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Shippers Buying Up Freight Capacity in Harvey’s Wake

Posted by TMW Systems on Aug 29, 2017

Shipping capacity is the last thing millions of Texans have on their minds as residents begin rebuilding following the devastation caused by Hurricane Harvey. After making landfall August 25, 2017, the Category 4 storm soaked areas in and around Houston with 50-plus inches of rain. Lives were lost; homes flooded; businesses and their equipment destroyed. As flood waters recede, experts predict recovery and rebuilding costs will top $150 billion.

The destruction across southeastern Texas is widespread. Several days after Hurricane Harvey made landfall, FedEx had suspended service to approximately 250 cities in Texas and about 45 more in neighboring Louisiana. According to FreightWaves.com, one “big box retailer” said more than 150 stores, or about 5% of its national capacity, had been closed by flooding.freight-capacity

Recovery, rebuilding and restocking efforts will siphon freight capacity from the rest of the country just as capacity in general was tightening due to the upcoming federal mandate that truckers log their hours electronically. As a result, shippers who had begun buying capacity before they actually needed it will be better positioned to ride out the storm.

Implementation of electronic logging devices (ELD) is expected to force some drivers—and possibly some small fleets—from the industry because they will not want to implement electronic logs. Fewer drivers and fewer trucks will force fleets to increase both driver pay and freight rates.

Werner Enterprises CEO Derek Leathers said trucking will lose 3% of its freight capacity when the ELD mandate takes effect December 18, 2017. Leathers made the prediction during a webinar presented by Transport Topics, which is published by American Trucking Associations.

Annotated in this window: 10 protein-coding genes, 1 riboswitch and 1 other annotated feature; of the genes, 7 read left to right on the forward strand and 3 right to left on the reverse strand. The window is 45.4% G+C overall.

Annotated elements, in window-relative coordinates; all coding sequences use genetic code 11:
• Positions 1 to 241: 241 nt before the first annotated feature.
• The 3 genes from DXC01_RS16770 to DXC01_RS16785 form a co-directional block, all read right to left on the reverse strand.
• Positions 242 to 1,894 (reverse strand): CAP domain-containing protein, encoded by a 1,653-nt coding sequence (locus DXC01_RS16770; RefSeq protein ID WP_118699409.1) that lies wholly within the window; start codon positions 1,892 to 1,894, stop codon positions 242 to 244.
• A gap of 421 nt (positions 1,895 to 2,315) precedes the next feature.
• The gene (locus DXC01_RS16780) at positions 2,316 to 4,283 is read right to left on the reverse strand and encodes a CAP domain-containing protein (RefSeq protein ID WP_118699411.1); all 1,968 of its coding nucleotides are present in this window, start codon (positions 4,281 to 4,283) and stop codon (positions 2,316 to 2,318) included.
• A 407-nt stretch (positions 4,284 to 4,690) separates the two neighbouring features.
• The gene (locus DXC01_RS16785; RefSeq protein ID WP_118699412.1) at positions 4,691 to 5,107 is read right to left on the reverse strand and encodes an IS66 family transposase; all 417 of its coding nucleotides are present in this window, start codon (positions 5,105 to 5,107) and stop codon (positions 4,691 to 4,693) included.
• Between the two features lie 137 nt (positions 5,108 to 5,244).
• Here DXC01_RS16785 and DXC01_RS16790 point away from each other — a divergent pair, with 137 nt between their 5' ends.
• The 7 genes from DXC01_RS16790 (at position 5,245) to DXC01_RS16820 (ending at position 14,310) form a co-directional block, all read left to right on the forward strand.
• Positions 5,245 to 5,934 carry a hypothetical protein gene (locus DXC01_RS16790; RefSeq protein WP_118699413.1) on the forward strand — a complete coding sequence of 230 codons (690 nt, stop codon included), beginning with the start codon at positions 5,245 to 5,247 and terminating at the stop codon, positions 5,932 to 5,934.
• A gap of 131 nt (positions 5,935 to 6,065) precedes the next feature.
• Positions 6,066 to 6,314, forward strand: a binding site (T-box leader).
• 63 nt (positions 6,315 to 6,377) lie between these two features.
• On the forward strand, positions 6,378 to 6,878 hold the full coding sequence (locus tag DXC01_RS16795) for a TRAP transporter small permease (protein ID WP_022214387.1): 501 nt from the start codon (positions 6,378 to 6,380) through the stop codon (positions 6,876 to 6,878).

Werner has more experience with electronic logs than any other fleet, he added. The Omaha, Nebraska, company voluntarily began using ELDs 20 years ago.

Writing at JOC.com, William B. Cassidy said capacity among large truckload carriers is “nearly 16 percent below peak pre-recession levels in late 2006.” And the FMCSA ELD Mandate will “put more upward pressure on rates, possibly as early as the second half of 2017, and certainly by early 2018, though by how much is an unknown.”

As the shift to ELD and the recovery of Hurricane Harvey combine to tighten freight capacity into Fall 2017, trucking companies that can leverage transportation management software will be better positioned to secure the business they want.

Fleets lacking historical pricing and equipment utilization data will be at a disadvantage. Competitors who rely on transportation management software will have tools that include market-rate indices showing historic rates for various shipping lanes, as well as a searchable database of their own rate history.

Carriers who employ analysts to evaluate the same shipping lanes annually are typically very good at deciding which shipping proposals to secure. Use of TMS with a market rate index allows a true analysis of lanes old and new. The market rate index guides decisions about a lane’s profitability, showing how the industry has bid various lanes.

Another advantage to fleets using TMS is the ability to aggregate data requested by shippers into a searchable database. That knowledge base captures all bid information, including special considerations and number of times the fleet has responded. The knowledge base will outlast an employee who transfers to a new job and takes the skills and expertise with him or her.

For a closer look at how electronic logging devices play a vital role in a true “connected enterprise” and why ELDs are an important business intelligence resource, download our whitepaper, “ELD Compliance: Are You Heading Down a One-Way Street?

Topics: Transportation Management Software, ELD Mandate